Beware the Pseudo-Leader

Holding a position of leadership doesn’t make you a leader.

Just observe political candidates who jump in front of a poll-tested parade and call themselves the leader. Or take a look at beneficiaries of large fortunes who assume they wound up on third base by hitting a triple. Or consider those who made it to the top through self-promotion. Finally, watch tyrants who maintain their power by intimidation. Having title, office, votes or guns does not alone make one a leader.

All these pseudo-leaders confuse positions of leadership with true leadership. As poseurs, sooner or later, most fail – either personally or institutionally, obviously or insidiously. But, in their grasping for power, they don’t just diminish the lives of those condemned to follow them. Their style of position-dependent leadership often comes to haunt their own lives.

Some have dismissed altogether the role of leaders in outcomes, arguing that leadership is little more than a vague attribution of causation to an individual – and therefore doesn’t matter. But other commentators have lamented that today’s “leadership industry” has altogether failed to produce real leaders. These commentators are coaching wannabe leaders to hoard power, claim credit, and ignore fidelity to values in pursuit of benighted self-interests.

I saw earlier versions of this movie around the time I graduated from business school. In the 1970s, Robert Ringer’s Winning Through Intimidation andLooking Out for #1 were all the rage. Warmed over now, four decades later, the notions I rejected as I began my leadership journey have morphed and resurfaced as “new research,” notably in the Atlantic Monthly’s “Why It Pays to Be a Jerk” in June.

The rehash of the ’70s me-first version of “leadership” reminded me of what David Halberstam wrote in the 20th-anniversary foreword to The Best and the Brightest, his 1972 best-seller about the origins of the Vietnam War and the foreign policy constructed by the intellectuals in President John Kennedy’s administration. Halberstam recounts Lyndon Johnson raving to Sam Rayburn, the speaker of the House, about JFK’s brilliant young team. Replied Rayburn, the savvy veteran: “I’d feel a whole lot better about them if just one of them had run for sheriff once.”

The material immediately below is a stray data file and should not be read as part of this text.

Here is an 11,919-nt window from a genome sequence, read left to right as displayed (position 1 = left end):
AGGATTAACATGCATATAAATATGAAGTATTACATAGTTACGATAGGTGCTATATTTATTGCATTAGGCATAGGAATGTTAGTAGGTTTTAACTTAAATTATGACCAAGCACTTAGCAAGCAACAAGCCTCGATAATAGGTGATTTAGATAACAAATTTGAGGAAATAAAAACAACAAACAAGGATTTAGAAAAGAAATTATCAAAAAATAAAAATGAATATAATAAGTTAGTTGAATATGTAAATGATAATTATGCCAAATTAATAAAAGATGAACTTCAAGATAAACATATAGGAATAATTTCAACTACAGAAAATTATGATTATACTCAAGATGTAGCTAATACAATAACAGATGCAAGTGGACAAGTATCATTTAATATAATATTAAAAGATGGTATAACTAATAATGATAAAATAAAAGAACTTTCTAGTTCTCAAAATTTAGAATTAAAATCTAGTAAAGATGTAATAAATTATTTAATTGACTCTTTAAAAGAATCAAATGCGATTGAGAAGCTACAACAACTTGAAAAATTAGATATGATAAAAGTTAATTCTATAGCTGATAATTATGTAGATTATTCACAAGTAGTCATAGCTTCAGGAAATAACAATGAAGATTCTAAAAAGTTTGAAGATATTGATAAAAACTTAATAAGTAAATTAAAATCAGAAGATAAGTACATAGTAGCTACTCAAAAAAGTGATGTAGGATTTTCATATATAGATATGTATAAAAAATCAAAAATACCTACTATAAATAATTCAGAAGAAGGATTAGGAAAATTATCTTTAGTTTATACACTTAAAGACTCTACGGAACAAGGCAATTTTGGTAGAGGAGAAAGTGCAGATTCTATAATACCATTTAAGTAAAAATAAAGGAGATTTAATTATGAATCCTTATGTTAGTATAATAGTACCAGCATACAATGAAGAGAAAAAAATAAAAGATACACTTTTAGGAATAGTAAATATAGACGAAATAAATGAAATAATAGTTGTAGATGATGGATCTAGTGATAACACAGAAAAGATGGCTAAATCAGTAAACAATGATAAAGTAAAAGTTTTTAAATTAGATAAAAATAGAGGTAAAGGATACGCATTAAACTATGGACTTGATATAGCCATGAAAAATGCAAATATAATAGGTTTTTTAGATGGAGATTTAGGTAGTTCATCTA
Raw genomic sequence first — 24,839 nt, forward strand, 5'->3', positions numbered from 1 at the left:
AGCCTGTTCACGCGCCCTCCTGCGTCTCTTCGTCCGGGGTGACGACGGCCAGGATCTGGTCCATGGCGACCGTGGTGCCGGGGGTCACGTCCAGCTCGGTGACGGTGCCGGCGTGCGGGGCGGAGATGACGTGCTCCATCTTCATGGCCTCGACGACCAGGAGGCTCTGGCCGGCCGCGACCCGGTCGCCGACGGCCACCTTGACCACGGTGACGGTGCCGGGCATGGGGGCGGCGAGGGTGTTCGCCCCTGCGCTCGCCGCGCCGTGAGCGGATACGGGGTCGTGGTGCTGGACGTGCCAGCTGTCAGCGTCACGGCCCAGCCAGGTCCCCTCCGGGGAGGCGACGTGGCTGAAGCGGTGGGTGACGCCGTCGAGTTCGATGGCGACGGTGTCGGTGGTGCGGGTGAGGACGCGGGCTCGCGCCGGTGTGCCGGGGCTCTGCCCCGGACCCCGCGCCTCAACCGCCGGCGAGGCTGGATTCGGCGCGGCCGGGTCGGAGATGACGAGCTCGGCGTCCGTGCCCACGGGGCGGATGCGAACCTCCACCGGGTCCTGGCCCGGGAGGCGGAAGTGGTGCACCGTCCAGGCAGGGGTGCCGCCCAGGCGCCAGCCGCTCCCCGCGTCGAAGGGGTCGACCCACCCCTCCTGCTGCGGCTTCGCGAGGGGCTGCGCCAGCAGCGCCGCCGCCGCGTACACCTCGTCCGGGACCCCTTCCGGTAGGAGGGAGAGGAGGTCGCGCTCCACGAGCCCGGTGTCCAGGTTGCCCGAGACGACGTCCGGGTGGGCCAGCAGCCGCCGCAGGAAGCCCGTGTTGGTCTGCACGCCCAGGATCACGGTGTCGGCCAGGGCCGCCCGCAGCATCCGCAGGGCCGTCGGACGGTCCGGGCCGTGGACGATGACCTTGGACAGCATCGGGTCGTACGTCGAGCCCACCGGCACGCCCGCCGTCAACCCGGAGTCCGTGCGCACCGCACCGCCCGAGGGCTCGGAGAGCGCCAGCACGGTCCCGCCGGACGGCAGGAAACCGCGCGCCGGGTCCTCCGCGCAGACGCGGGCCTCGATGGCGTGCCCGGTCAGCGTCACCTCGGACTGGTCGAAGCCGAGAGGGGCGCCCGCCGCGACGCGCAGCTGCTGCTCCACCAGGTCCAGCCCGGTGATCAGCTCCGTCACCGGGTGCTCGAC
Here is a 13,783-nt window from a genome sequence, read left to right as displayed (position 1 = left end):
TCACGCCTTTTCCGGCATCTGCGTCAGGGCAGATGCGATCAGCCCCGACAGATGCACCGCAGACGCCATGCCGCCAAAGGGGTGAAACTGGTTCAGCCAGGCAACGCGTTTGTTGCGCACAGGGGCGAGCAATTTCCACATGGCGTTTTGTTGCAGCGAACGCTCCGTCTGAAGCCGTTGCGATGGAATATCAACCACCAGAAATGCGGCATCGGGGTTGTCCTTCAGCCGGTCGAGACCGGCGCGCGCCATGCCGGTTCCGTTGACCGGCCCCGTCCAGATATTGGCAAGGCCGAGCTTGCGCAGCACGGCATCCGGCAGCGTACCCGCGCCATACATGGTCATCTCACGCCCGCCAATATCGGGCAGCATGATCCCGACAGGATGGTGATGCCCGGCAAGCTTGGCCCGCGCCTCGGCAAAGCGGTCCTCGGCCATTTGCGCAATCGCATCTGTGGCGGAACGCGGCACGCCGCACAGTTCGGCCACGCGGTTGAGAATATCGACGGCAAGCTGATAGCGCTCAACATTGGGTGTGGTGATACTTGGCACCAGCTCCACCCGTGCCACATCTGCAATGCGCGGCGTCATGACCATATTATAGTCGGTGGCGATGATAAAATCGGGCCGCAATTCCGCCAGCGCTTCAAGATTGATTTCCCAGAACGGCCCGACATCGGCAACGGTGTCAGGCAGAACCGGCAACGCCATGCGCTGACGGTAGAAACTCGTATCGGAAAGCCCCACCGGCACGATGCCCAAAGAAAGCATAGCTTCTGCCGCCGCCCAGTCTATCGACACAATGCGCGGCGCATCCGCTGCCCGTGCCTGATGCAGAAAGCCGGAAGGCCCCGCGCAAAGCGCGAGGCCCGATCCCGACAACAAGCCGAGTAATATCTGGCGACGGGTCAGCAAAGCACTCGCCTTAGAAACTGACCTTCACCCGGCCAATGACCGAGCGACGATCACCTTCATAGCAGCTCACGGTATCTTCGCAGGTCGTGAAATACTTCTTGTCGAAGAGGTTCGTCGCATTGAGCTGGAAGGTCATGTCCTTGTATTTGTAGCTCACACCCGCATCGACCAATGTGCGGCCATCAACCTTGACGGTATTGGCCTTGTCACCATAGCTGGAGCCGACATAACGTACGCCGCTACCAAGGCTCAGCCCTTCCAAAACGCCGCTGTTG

As someone who’s “run for sheriff” more than once, as well as backed hundreds of leaders and taught thousands of students and business executives, I can tell you that there are no shortcuts to true leadership – and certainly not of the “jerk” variety. Anyone resuscitating Ringer’s self-serving advice would know that if they had actually been a leader. Those who take the duties of leadership seriously – and are not simply observers – will reject the “new research” as soundly as I rejected the ’70s version of what it took to be a leader.

Celebrating “smart power plays,” Ringer’s inheritors confuse “leadership” with position. Real leaders of community organizations, families, churches, schools and businesses – in other words, those doing the real work – know it involves effort and sacrifice, courage and resilience. It requires caring about those you’re leading. It demands telling the truth, making tough calls and, above all, implementing them thoughtfully. Those actually performing these leadership tasks will identify with what former president Teddy Roosevelt said in his famous“Man in the Arena” speech more than a century ago:

The credit belongs to the man who is actually in the arena, whose face is marred by dust and sweat and blood; who strives valiantly; who errs, who comes short again and again… who does actually strive to do the deeds; who knows great enthusiasms, the great devotions; who spends himself in a worthy cause…his place shall never be with those cold and timid souls who neither know victory nor defeat.

Grabbing the corner office or an inflated title may work fine if you’re a jerk. But real leadership demands what Roosevelt prized – taking responsibility for outcomes, having a devotion to worthy efforts, and being able to overcome setbacks. The re-emerging cynical notions that leaders only win by intimidation, and ignore honesty and trustworthiness, are hogwash. Moreover, as I wrote in apost last week on office “bad guys,” I invite real leaders – sometimes hidden among the pseudo-leaders – to reject the idea of hiding behind hired guns to do their dirty work.

To all in leadership positions anywhere, I ask you to consider that your job is to lead others to summits they might not achieve without your assistance – and to do it by removing obstacles, securing resources, and providing feedback in a culture of respect and trust.

Leadership matters. Great leaders are rarer than those occupying positions of leadership. The real leaders rarely got there by being jerks. Real leaders don’t bully those over whom they have stewardship. More than 40 years of backing real leaders has taught me they do make a difference – often, all the difference.

By Joel Peterson